Online shopping

Amazon suffers rare loss as COVID online shopping slows

Amazon reported its first quarterly loss since 2015 on Thursday, as its profit-making juggernaut was stymied by a pandemic-induced slowdown in online shopping and a huge writedown in its investment in an electric vehicle startup.

Shares of the Seattle-based e-commerce giant fell 9% in after-hours trading.

Amazon reported a loss of $3.84 billion, or $7.56 per share, for the first three months of the year. A year ago, it reported earnings of $8.1 billion, or $15.79 per share, for the first quarter. Wall Street analysts had expected earnings of $8.35 per share in the latest quarter, according to FactSet.

The ocean of red ink in Amazon’s report stemmed primarily from the company’s recognition of a $7.6 billion impairment loss on its equity investment in Rivian Automotive. Rivian went public in late 2021 and its stock traded near $180 at one point. It closed Thursday at $32.18. Ford Motor Co. on Wednesday announced a similar writedown in the value of its investment in Rivian.

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Meanwhile, sales from Amazon’s cloud computing business, which helps power the online operations of Netflix, McDonald’s and other companies, rose 37% in the quarter. And sales from its advertising business, where brands pay to have their products appear first when shoppers search on Amazon’s site, rose 25%.

Yet the slowdown in online spending is real and widespread. As in-store sales increased, March is the first month to show a drop in online sales since the start of the pandemic, according to Mastercard SpendingPulse, which tracks spending on the Mastercard payment network and survey estimates. for other payments made in cash and by cheque.

Amazon has thrived during the COVID-19 pandemic as housebound people eager to limit human contact have turned to the internet to buy what they need. But growth has slowed as vaccinated Americans feel more comfortable going outside. According to e-commerce research firm MarketPlace Pulse, the value of goods sold on Amazon last year increased by half compared to 2020.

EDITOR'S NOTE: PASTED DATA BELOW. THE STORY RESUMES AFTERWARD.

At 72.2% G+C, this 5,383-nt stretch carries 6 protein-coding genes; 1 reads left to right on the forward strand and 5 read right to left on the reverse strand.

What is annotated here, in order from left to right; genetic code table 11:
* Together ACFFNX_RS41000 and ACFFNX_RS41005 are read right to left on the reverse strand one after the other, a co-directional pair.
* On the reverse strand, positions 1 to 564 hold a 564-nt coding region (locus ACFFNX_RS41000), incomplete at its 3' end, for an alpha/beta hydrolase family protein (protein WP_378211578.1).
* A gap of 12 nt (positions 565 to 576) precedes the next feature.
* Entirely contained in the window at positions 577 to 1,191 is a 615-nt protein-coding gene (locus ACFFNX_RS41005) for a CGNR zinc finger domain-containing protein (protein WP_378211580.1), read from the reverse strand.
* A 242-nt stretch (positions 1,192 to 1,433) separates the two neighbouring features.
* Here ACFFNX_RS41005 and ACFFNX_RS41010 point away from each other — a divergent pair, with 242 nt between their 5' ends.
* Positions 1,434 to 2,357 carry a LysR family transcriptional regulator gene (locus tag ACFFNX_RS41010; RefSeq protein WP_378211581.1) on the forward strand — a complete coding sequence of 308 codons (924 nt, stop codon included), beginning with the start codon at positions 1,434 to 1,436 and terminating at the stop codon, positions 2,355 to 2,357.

Like many others, Amazon is facing inflation pressure and supply chain issues. Over the past two years, Amazon chief financial officer Brian Olsavsky said the company has doubled the size of its operations and nearly doubled its workforce. He said labor shortages and lack of physical space are no longer major issues, but the company continues to face various pressures such as rising shipping costs.

Inflation-related expenses added about $2 billion in additional costs over last year, Olsavsky said, adding that the company also incurred an additional $4 billion in costs related to lost productivity and to other inefficiencies.

“The pandemic and subsequent war in Ukraine has brought about unusual growth and challenges,” Amazon CEO Andy Jassy said in a statement. “Our teams are fully focused on improving productivity and profitability across our fulfillment network. We know how to do this and we’ve done it before.

To offset rising fuel prices and inflation, the retail giant has added a 5% surcharge to the fees it charges third-party sellers who use its fulfillment services. Last quarter, Amazon also increased its annual Prime membership fee by $20, a first since 2018. Despite the fee hike, Olsavsky said millions of new Prime members signed up during the quarter.

Revenue rose 7% to $116.44 billion from $108.52 billion in the first quarter of 2021, marking the company’s sixth consecutive quarter of revenue exceeding $100 billion. Amazon had forecast sales between $112 billion and $117 billion. Analysts polled by FactSet expected $116.5 billion.

“Given the pace at which the business has grown over the past few years, this change is hardly surprising,” said Neil Saunders, Managing Director of GlobalData Retail. “This represents more of a post-pandemic reset than a catastrophic failure. Still, the slowdown raises important questions about how Amazon can restore momentum and regain its leadership position as one of the key drivers of online growth.

Amazon said it expects sales for the current quarter to be between $116 billion and $121 billion, below the $125.33 billion forecast by analysts.

The findings come as Amazon closes all of its physical bookstores, along with its 4-star stores and pop-up locations, as the online retail giant reworks its physical footprint. The company is also facing a growing push for unionization from within its workforce.

A second union election is currently underway at a company warehouse in Staten Island, New York, the same borough where workers at a nearby facility voted to unionize earlier this month. Amazon has filed objections to the election with the National Labor Relations Board and is seeking to redo the vote.

The final result of a separate union election in Bessemer, Alabama is still up in the air with 416 outstanding disputed ballots pending. Hearings to review the ballots are expected to begin in the coming weeks.